Big Idea 15: Diversity and Evolution of Living Organisms

A. The scientific theory of evolution is the organizing principle of life science.

B. The scientific theory of evolution is supported by multiple forms of evidence.

C. Natural Selection is a primary mechanism leading to change over time in organisms.

General Information
Number: SC.6.L.15
Title: Diversity and Evolution of Living Organisms
Type: Big Idea
Subject: Science
Grade: 6
Body of Knowledge: Life Science

Related Benchmarks

This cluster includes the following benchmarks.

Related Access Points

This cluster includes the following access points.

Independent

SC.6.L.15.In.1
Classify animals into major groups, such as insects, fish, reptiles, mammals, and birds.

Supported

SC.6.L.15.Su.1
Sort common animals by their physical characteristics.

Participatory

SC.6.L.15.Pa.1
Match animals based on a given shared characteristic.

Related Resources

Vetted resources educators can use to teach the concepts and skills in this topic.

Lesson Plans

Long Live Periphyton!:

In this Model Eliciting Activity (MEA), students will become familiar with the use of scientific names, Linnaeus' binomial nomenclature, and Classification of Living Things. At the same time students will be learning about periphyton in the Everglades, how it forms, its importance, and the factors that affect its development. They will engage in solving a problem situation in which they will have to select the best area to reinsert some fish species that depend on periphyton.

Model Eliciting Activities, MEAs, are open-ended, interdisciplinary problem-solving activities that are meant to reveal students’ thinking about the concepts embedded in realistic situations. Click here to learn more about MEAs and how they can transform your classroom.

Type: Lesson Plan

The Classification of Living Things:

Students will explore various types of organisms, and collaborate with peers to create a system (model) of classifying those organisms. Students will use scientific models and tools to organize, classify, and identify organisms. Students will identify methods of classification used for living things by sorting and classifying everyday objects, exploring organisms through a digital scavenger hunt, creation of a graphic organizer, and through collaborative engagement. Students will understand that all organisms are classified based on shared characteristics.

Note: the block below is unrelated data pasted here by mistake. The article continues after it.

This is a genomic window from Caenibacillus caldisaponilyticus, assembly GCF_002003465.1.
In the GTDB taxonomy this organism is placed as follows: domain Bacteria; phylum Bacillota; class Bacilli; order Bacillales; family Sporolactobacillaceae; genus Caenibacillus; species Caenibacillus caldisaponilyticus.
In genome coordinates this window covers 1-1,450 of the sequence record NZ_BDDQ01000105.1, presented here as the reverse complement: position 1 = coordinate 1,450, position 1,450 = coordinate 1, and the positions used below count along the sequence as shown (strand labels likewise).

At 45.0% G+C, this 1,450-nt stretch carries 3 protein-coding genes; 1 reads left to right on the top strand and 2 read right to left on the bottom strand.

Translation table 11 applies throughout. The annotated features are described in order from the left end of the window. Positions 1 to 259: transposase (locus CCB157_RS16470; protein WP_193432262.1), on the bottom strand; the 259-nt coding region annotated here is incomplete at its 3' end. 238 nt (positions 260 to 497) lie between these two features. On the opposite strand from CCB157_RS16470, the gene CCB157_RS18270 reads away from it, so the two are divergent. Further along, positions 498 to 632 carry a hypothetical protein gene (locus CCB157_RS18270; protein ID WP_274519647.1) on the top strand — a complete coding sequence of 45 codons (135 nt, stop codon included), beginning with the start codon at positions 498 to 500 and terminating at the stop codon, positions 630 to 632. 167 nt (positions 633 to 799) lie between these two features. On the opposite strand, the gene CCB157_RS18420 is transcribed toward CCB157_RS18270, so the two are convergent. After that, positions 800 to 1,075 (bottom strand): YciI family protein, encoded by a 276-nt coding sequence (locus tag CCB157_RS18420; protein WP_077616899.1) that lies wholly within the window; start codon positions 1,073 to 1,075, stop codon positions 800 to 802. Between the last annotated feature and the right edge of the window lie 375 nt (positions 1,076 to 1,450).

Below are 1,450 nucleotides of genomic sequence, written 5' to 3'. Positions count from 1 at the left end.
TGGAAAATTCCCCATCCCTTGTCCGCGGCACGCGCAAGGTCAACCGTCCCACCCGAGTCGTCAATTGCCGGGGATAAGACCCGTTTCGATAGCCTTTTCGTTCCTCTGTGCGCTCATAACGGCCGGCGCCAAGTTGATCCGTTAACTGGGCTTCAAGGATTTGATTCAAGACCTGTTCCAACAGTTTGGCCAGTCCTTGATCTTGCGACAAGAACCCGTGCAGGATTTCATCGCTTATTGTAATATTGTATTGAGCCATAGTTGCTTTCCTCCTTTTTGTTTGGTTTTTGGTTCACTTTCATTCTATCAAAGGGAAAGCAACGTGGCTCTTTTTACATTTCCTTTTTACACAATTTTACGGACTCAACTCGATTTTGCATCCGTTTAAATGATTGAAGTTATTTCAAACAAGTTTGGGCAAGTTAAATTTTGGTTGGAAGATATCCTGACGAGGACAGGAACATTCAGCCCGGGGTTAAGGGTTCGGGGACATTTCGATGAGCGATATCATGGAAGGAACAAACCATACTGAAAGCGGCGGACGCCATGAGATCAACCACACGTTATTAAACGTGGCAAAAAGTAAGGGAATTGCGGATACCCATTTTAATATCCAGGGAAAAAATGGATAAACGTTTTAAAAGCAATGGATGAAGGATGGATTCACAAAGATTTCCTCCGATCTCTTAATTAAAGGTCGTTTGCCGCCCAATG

Type: Lesson Plan

Classification and Binomial Nomenclature:

In this lesson, students will explore the classification system and investigate why organisms are classified together. Students will also gain an understanding of binomial nomenclature by creating a fictional organism and naming their new creature.

Type: Lesson Plan

Classification of Organisms:

Students will be given representative living organisms. They will classify the organisms based on any system they developed. They will have to justify their decisions during peer review.

Type: Lesson Plan

Alien Attributes:

Students play the role as astronaut/biologist and are sent to an alien planet where they must identify and classify new species based on their external attributes. This is a creative and fun way to explain the Linnaean system after students create their own aliens, not knowing their purpose.

Type: Lesson Plan

I Am a Part of a Kingdom?:

This lesson is designed to help students describe how and why living things are classified using the Linnaean system of classification. They will be able to observe similar characteristics of organisms to determine if they are related.

 

 

Type: Lesson Plan

Organism Classification Using a Dichotomous Key:

This classification MEA provides students with a science problem in which they must create a dichotomous key and classify given organisms. The main focus of this MEA is the diversity of living organisms, as well as how they are classified.